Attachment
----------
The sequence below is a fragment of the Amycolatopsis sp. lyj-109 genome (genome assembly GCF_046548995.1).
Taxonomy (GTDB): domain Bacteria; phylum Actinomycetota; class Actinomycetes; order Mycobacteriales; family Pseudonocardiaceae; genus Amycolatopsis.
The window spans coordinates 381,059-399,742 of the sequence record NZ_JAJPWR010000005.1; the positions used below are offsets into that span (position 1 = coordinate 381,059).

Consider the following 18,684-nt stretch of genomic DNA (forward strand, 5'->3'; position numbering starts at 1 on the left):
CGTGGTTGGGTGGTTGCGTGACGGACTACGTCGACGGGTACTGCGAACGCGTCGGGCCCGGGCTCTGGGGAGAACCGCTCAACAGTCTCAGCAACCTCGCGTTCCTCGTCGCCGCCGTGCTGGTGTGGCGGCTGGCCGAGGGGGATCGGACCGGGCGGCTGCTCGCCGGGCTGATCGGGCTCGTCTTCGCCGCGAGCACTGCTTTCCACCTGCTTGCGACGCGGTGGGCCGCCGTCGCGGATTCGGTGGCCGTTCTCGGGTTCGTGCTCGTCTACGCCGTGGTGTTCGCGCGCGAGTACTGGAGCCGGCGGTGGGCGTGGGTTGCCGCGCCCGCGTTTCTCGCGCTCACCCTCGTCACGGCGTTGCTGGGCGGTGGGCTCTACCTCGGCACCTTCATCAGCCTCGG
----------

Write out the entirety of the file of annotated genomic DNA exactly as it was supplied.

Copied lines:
The sequence below is a fragment of the Amycolatopsis sp. lyj-109 genome (genome assembly GCF_046548995.1).
Taxonomy (GTDB): domain Bacteria; phylum Actinomycetota; class Actinomycetes; order Mycobacteriales; family Pseudonocardiaceae; genus Amycolatopsis.
The window spans coordinates 381,059-399,742 of the sequence record NZ_JAJPWR010000005.1; the positions used below are offsets into that span (position 1 = coordinate 381,059).

Consider the following 18,684-nt stretch of genomic DNA (forward strand, 5'->3'; position numbering starts at 1 on the left):
CGTGGTTGGGTGGTTGCGTGACGGACTACGTCGACGGGTACTGCGAACGCGTCGGGCCCGGGCTCTGGGGAGAACCGCTCAACAGTCTCAGCAACCTCGCGTTCCTCGTCGCCGCCGTGCTGGTGTGGCGGCTGGCCGAGGGGGATCGGACCGGGCGGCTGCTCGCCGGGCTGATCGGGCTCGTCTTCGCCGCGAGCACTGCTTTCCACCTGCTTGCGACGCGGTGGGCCGCCGTCGCGGATTCGGTGGCCGTTCTCGGGTTCGTGCTCGTCTACGCCGTGGTGTTCGCGCGCGAGTACTGGAGCCGGCGGTGGGCGTGGGTTGCCGCGCCCGCGTTTCTCGCGCTCACCCTCGTCACGGCGTTGCTGGGCGGTGGGCTCTACCTCGGCACCTTCATCAGCCTCGG